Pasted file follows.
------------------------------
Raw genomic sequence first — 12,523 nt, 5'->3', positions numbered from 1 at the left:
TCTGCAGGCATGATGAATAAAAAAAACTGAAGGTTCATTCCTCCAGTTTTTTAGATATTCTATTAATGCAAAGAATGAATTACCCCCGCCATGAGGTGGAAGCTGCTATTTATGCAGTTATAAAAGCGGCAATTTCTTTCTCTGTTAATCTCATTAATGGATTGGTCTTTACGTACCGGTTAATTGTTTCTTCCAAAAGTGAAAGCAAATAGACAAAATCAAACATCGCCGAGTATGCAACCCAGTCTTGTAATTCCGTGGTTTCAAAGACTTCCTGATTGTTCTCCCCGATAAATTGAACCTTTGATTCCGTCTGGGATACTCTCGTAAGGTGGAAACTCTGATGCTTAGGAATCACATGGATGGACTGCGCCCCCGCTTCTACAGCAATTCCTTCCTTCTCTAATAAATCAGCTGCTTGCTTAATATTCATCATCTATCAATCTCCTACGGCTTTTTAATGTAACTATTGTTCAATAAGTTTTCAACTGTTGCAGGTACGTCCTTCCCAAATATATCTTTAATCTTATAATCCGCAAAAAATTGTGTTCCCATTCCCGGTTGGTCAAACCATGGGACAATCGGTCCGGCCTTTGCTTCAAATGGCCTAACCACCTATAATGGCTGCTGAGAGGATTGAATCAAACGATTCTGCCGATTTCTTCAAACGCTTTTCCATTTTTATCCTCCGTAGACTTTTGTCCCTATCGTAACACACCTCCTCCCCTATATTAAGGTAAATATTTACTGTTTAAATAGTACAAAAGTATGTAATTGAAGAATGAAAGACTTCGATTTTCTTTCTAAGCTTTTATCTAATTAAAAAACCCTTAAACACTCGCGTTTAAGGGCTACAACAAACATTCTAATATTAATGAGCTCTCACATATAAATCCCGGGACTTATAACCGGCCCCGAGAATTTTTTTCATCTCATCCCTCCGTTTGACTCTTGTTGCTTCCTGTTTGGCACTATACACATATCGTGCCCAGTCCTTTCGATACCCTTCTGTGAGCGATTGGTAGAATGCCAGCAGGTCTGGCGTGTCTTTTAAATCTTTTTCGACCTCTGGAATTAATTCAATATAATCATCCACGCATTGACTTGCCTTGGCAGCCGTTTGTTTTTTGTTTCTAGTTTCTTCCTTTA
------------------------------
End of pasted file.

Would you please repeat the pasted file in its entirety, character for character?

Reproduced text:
Raw genomic sequence first — 12,523 nt, 5'->3', positions numbered from 1 at the left:
TCTGCAGGCATGATGAATAAAAAAAACTGAAGGTTCATTCCTCCAGTTTTTTAGATATTCTATTAATGCAAAGAATGAATTACCCCCGCCATGAGGTGGAAGCTGCTATTTATGCAGTTATAAAAGCGGCAATTTCTTTCTCTGTTAATCTCATTAATGGATTGGTCTTTACGTACCGGTTAATTGTTTCTTCCAAAAGTGAAAGCAAATAGACAAAATCAAACATCGCCGAGTATGCAACCCAGTCTTGTAATTCCGTGGTTTCAAAGACTTCCTGATTGTTCTCCCCGATAAATTGAACCTTTGATTCCGTCTGGGATACTCTCGTAAGGTGGAAACTCTGATGCTTAGGAATCACATGGATGGACTGCGCCCCCGCTTCTACAGCAATTCCTTCCTTCTCTAATAAATCAGCTGCTTGCTTAATATTCATCATCTATCAATCTCCTACGGCTTTTTAATGTAACTATTGTTCAATAAGTTTTCAACTGTTGCAGGTACGTCCTTCCCAAATATATCTTTAATCTTATAATCCGCAAAAAATTGTGTTCCCATTCCCGGTTGGTCAAACCATGGGACAATCGGTCCGGCCTTTGCTTCAAATGGCCTAACCACCTATAATGGCTGCTGAGAGGATTGAATCAAACGATTCTGCCGATTTCTTCAAACGCTTTTCCATTTTTATCCTCCGTAGACTTTTGTCCCTATCGTAACACACCTCCTCCCCTATATTAAGGTAAATATTTACTGTTTAAATAGTACAAAAGTATGTAATTGAAGAATGAAAGACTTCGATTTTCTTTCTAAGCTTTTATCTAATTAAAAAACCCTTAAACACTCGCGTTTAAGGGCTACAACAAACATTCTAATATTAATGAGCTCTCACATATAAATCCCGGGACTTATAACCGGCCCCGAGAATTTTTTTCATCTCATCCCTCCGTTTGACTCTTGTTGCTTCCTGTTTGGCACTATACACATATCGTGCCCAGTCCTTTCGATACCCTTCTGTGAGCGATTGGTAGAATGCCAGCAGGTCTGGCGTGTCTTTTAAATCTTTTTCGACCTCTGGAATTAATTCAATATAATCATCCACGCATTGACTTGCCTTGGCAGCCGTTTGTTTTTTGTTTCTAGTTTCTTCCTTTA